Anonymity and Pseudonymity
ANONYMITY AND PSEUDONYMITY
Many ancient literatures displayed a strong preference for anonymity and pseudonymity, literary techniques whereby a writer either withheld his identity or published under an assumed name. Authenticity (publication under the true author's name) was admittedly frequent in Chinese and Roman writing, but gave way to anonymity and pseudonymity in the literatures of Egypt, Mesopotamia, Syria, Asia Minor, and Hellenistic Greece at a time when these cultures were providing literary models for the writers of the Jewish and Christian Scriptures.
Concealment of authorship could occur in a variety of ways, some of which were never exemplified in the Bible. For instance, many works of antiquity were anonymous only because the author's name, originally given, was later lost. Some pseudonymous productions appeared, not under the name of a celebrated personage of the past, but under a fictitious nom de plume. Still other pseudonyms were intended to deceive the reading public; thus, Jewish apologists in the Hellenistic Diaspora (see diaspora, jewish) published tracts purporting to be written by Sophocles, Euripides, Aristotle, and the like, in praise of monotheism; similarly, heterodox Christian groups often published their sectarian doctrines under the guise of apostolic authorship, such as the Gospel of Thomas and the Acts of John. But anonymity and pseudonymity in Scripture were neither accidental, nor casual, nor fraudulent.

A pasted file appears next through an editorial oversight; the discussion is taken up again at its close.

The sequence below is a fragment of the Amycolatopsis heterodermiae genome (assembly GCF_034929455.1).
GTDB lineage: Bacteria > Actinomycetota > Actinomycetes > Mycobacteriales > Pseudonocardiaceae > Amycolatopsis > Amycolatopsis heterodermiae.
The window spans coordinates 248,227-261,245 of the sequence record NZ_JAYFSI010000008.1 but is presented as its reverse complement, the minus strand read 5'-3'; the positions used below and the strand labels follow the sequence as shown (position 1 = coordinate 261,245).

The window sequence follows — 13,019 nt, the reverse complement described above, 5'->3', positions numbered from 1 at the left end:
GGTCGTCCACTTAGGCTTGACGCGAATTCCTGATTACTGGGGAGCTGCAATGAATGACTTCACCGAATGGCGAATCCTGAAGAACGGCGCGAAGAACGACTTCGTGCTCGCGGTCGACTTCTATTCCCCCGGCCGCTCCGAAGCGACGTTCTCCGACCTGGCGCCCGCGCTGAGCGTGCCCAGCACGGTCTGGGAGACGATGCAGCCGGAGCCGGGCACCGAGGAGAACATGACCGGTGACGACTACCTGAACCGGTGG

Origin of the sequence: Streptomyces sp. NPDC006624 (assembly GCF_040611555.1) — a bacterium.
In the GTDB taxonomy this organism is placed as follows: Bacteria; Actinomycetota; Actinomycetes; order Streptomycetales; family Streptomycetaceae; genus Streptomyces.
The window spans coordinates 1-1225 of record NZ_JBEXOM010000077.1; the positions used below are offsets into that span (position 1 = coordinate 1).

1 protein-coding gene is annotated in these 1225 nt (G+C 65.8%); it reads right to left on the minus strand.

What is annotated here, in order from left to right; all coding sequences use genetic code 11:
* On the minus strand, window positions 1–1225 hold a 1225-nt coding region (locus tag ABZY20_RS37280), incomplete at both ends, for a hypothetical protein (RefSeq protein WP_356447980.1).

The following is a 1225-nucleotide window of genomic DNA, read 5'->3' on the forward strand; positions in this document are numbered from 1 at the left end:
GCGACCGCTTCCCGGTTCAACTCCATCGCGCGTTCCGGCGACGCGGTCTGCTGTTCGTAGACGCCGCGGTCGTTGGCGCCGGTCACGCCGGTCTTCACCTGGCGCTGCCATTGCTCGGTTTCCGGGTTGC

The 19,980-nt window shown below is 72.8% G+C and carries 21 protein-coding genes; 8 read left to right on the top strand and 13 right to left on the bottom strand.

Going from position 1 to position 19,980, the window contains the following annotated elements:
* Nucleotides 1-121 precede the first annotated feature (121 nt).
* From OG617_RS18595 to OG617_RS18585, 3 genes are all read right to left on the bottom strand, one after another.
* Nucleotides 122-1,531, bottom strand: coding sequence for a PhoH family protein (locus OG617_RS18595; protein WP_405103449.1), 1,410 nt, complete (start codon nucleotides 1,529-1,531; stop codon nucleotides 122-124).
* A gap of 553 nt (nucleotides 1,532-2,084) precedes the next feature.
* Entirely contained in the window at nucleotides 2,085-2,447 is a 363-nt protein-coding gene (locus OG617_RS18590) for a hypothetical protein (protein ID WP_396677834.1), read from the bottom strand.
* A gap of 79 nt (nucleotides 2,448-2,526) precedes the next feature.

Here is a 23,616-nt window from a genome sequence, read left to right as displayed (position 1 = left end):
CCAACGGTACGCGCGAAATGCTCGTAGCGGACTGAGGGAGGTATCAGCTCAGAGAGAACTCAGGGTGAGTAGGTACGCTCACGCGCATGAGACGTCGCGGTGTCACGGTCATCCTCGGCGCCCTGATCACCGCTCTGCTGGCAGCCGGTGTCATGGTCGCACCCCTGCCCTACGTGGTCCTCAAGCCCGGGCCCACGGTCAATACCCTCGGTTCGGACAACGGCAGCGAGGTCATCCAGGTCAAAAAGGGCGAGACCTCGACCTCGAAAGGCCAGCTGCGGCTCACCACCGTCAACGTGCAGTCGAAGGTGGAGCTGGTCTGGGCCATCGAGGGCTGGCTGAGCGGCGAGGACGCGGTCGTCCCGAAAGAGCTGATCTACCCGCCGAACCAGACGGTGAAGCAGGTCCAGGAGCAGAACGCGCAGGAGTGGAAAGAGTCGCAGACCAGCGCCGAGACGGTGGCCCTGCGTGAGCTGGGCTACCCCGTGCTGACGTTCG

In the Old Testament. The name of the author of only a single book of the OT is known with certainty— Jesus ben Elezar ben Sirach, whose Wisdom is commonly called the Book of sirach (for "ben Sirach"). Yet most of the books of prophecy, although later edited by others, are so integrally the work of the Prophets whose names they bear that they are best considered as authentic, for example, Ezekiel and most of the minor prophets. Some prophetic books, such as the Books of Isaiah, Jeremiah, and Zachariah, have basic nuclei of oracular sayings deriving from the titular authors, plus large blocks of supplemental material inserted later; they are thus part-ly authentic and partly pseudonymous. Books of historical or fictional narrative, on the other hand, tend to be uniformly anonymous.